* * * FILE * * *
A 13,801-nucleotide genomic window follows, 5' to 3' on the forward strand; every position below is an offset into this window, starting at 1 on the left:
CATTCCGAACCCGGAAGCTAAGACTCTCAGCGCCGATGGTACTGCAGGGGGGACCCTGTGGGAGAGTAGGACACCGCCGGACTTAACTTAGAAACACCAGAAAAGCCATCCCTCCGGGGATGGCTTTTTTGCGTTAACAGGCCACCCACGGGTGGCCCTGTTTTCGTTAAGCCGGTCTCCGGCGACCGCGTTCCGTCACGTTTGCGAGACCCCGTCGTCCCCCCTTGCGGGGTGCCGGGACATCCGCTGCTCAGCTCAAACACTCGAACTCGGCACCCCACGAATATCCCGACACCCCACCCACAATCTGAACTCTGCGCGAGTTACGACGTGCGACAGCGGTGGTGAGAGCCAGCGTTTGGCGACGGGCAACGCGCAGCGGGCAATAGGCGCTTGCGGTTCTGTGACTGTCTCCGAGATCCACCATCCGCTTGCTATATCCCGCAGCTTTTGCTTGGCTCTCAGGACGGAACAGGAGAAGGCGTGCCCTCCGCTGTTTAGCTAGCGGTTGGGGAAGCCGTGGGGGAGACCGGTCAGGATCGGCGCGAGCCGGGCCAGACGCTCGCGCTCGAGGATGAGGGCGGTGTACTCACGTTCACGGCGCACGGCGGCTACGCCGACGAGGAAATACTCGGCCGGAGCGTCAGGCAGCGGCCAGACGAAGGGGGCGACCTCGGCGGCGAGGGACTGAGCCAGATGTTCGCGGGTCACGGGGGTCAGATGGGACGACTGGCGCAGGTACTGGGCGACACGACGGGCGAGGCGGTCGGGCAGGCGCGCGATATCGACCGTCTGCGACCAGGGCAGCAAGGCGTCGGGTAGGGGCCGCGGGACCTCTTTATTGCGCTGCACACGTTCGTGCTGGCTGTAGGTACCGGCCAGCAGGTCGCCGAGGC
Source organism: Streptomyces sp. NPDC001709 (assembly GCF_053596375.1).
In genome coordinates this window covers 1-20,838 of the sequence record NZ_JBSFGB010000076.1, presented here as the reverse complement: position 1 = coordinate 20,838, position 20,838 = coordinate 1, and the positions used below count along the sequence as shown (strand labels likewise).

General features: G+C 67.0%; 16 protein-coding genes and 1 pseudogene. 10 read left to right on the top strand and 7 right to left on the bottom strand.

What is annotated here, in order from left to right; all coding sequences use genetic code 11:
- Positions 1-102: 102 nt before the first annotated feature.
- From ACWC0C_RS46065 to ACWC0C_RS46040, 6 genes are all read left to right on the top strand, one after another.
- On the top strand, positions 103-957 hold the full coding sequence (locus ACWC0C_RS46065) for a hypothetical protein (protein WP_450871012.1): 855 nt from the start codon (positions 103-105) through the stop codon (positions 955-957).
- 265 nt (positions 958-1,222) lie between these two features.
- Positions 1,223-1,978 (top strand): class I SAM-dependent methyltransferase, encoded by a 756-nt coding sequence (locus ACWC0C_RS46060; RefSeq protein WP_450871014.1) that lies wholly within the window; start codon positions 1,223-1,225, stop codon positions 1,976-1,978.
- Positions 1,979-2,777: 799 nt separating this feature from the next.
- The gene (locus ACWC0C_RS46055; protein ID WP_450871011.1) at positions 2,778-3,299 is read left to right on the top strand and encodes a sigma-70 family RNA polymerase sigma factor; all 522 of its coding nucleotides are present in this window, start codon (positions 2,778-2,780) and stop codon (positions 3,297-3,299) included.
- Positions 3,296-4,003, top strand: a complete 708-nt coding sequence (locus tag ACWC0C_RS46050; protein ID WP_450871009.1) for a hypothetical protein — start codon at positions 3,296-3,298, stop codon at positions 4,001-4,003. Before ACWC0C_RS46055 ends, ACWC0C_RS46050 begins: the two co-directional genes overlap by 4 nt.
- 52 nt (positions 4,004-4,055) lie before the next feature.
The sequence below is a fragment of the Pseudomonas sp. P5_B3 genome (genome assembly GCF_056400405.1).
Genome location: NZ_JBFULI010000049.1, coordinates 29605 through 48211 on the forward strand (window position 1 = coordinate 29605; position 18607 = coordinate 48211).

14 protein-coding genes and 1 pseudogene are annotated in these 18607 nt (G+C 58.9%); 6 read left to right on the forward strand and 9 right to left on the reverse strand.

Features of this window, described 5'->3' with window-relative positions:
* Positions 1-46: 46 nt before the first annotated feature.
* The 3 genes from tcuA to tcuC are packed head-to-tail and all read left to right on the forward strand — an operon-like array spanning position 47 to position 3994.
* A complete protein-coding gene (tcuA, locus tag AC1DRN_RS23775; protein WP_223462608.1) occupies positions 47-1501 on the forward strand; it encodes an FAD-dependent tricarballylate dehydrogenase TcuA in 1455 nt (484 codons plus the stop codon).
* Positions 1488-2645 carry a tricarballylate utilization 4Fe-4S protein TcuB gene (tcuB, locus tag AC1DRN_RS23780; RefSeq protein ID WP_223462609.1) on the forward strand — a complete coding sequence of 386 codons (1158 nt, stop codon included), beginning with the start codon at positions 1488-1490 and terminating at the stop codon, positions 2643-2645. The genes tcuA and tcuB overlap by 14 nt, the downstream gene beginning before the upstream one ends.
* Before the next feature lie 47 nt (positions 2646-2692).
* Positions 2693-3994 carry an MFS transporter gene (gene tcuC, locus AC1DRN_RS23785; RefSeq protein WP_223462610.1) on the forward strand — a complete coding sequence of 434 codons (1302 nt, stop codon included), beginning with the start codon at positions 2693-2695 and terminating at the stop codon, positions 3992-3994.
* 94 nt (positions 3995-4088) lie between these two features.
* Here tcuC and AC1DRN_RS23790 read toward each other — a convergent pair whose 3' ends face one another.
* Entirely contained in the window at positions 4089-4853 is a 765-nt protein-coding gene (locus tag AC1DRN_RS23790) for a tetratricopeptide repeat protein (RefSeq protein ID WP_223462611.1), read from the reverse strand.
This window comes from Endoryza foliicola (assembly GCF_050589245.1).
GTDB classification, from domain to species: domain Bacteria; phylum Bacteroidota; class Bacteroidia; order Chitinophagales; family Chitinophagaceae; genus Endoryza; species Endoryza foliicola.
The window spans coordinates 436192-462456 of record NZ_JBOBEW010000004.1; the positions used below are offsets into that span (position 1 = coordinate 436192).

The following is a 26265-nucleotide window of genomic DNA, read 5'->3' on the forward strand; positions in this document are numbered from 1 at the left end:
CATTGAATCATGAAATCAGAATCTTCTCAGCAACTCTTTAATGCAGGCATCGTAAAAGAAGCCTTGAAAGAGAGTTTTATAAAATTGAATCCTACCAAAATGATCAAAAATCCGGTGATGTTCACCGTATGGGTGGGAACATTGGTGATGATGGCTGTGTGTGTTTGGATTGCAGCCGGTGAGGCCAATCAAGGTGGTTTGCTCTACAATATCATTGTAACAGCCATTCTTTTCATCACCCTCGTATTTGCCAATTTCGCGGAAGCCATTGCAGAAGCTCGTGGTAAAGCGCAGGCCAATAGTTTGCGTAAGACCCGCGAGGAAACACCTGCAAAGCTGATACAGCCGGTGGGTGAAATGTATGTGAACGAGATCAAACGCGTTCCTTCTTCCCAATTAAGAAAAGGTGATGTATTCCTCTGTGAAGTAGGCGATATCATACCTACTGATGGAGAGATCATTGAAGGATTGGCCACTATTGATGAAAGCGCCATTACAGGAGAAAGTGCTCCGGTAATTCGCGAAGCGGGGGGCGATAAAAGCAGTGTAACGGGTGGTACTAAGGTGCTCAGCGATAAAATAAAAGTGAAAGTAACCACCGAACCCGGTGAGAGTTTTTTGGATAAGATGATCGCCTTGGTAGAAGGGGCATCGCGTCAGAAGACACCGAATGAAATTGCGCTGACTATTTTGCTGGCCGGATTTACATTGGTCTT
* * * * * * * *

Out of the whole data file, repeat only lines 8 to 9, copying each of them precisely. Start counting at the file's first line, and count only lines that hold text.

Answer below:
- From ACWC0C_RS46065 to ACWC0C_RS46040, 6 genes are all read left to right on the top strand, one after another.
- On the top strand, positions 103-957 hold the full coding sequence (locus ACWC0C_RS46065) for a hypothetical protein (protein WP_450871012.1): 855 nt from the start codon (positions 103-105) through the stop codon (positions 955-957).